It’s been a while since we had a league game, and I’m still keen to carry on the series of former players who appeared for both us, and the upcoming opposition.
For Doncaster Rovers, I could have picked many, many players. I’ll let you into a secret – my main method of selecting a player is to search my own A-Z for the opposition team, and pick one people haven’t spoken about much in recent years. I only got to ‘D’ before finding the perfect player for this week’s article: Sean Dunphy.
When Dunphy first signed, his capture was thought to be a bit of a coup. He rose through the youth team ranks at Barnsley, before penning a full time deal. He played six times for them in the Second Division (now the Championship) in 1989/90, and when Allan Clarke took over at City, Dunphy followed him. |We’d basically signed a 20-year-old defender with second-tier experience, and even today it might be the sort of signing that fits ‘the model’.
Sadly, Dunphy’s Lincoln career was blighted with injury; he was stretchered off without kicking a ball in anger in the league. It was in a Yorkshire and Humberside Cup game against Leeds United when disaster struck; City lost 4-0, but more importantly, we lost Dunphy. He’d impressed in a game in the same competition against Hull City days earlier, looking sharp and committed.
Oddly, a programme piece just a few weeks later claimed Dunphy had been seen on his bike in the Lincoln area, and was set for a swift return. After a five-week lay-off, he did return, appearing for the reserves against Stockport County. That lasted just 20 minutes, before he was carried off again. This time, there was no biking around Lincoln; it was serious stuff.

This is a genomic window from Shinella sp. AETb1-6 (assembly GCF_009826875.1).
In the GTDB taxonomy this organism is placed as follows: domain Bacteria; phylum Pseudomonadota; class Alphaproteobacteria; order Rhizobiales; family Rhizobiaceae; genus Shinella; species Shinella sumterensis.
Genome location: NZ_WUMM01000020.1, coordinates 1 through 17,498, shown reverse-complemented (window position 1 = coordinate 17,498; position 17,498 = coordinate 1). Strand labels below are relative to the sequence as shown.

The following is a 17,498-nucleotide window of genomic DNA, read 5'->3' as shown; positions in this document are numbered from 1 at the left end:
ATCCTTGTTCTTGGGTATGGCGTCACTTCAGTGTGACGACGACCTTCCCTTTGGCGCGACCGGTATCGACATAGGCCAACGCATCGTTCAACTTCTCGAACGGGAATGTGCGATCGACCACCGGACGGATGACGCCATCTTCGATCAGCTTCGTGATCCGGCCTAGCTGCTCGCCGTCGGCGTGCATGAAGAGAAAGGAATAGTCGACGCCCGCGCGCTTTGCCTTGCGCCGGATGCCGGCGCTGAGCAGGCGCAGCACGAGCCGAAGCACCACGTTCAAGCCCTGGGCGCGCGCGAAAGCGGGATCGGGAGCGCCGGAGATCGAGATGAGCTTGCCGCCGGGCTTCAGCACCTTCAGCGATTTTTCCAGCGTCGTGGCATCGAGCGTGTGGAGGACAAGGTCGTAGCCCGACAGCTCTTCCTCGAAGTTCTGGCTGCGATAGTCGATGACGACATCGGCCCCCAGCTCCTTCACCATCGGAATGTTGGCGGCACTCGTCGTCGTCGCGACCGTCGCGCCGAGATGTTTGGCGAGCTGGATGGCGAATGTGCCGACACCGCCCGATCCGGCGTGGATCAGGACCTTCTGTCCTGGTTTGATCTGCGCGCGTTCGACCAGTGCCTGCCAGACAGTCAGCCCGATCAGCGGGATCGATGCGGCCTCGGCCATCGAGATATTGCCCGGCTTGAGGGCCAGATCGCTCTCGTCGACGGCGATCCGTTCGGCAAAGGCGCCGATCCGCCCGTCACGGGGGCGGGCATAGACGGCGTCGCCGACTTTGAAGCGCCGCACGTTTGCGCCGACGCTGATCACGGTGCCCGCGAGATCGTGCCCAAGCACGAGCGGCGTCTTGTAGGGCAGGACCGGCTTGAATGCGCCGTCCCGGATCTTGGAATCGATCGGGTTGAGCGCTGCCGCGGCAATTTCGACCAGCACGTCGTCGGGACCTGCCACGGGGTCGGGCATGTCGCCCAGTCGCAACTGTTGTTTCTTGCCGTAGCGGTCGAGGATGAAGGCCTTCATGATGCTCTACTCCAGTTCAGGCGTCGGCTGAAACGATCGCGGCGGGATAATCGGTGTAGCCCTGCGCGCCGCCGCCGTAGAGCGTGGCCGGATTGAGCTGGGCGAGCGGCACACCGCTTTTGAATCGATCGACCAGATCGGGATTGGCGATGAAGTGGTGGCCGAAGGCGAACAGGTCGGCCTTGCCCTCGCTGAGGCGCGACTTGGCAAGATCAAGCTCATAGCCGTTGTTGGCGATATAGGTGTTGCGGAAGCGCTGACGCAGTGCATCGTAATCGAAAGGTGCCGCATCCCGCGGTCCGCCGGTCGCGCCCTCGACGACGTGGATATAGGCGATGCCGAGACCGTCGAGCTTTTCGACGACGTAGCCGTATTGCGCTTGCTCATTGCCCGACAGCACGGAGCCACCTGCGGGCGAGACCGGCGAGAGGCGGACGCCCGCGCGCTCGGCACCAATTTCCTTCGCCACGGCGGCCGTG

He wasn’t seen in a City shirt until April 1992. I didn’t know this until now, but he made his Lincoln debut the day my Grandad passed away; April 11th, in a 1-0 victory against Maidstone United. He kept his place for the final five games of the season, and had the enviable record of having played six, won wix by the time the season ended. He even bagged a goal in his second appearance as we won 5-1 away at Chesterfield.
He got the bulk of his football in 1992-1993. That was the pre-season we thrashed then-Premier League side Middlesbrough 5-1; Dunphy scored in that game as well. all looked rosy, and he didn’t have a bad campaign playing 37 times in all competitions. He struggled with injury; he missed the opening two matches, and then most of January and February, but when he played, he put in a decent shift. He got another goal as well, the only one of the game as we won 1-0 at Scarborough in November. City finished eighth, level on points with Bury who made the play-offs, but outside on goal difference after losing 2-1 at the Bank in our penultimate home game.
Steve Thompson left the club in the summer and whilst new boss Keith Alexander did keep Dunphy in for a short while, his days were numbered. He started five of our opening six fixtures, but after defeats at home against Chester (3-0), Preston (2-0) and one on the road at Mansfield (1-0) Keith transfer-listed most of the squad and dropped a number of players; Dunphy included. He moved to Belle Vue, and made a single appearance for them against Bury on 16 October 1993.
He got back into the side towards the end of the season, playing eight times, but it was a struggle for the Imps; they won one of eight and struggled for form. When the 1994-1995 season started, Dunphy was loaned out again, this time to Scarborough. He didn’t feature for the Imps again, and by February 1995 he was in non-league football with Kettering. He later played for Gainsborough and Halifax, before finding a home with Stocksbridge Park Steels, for whom he appeared 130-odd times before the turn of the century.
I always liked Dunphy; we used to call him the brick shithouse at school (we weren’t at school with him, that’s how my friends and I referred to him) because he was well built during the second half of his Imps career. I can’t help but think that had he not been injured so early into his Imps spell, he could have gone on to have a far better career than he did; that’s not to say he didn’t have a decent career, but that 20-year-old that penned an Imps deal was certainly packed with promise, promise shattered by a near two-year absence from the game.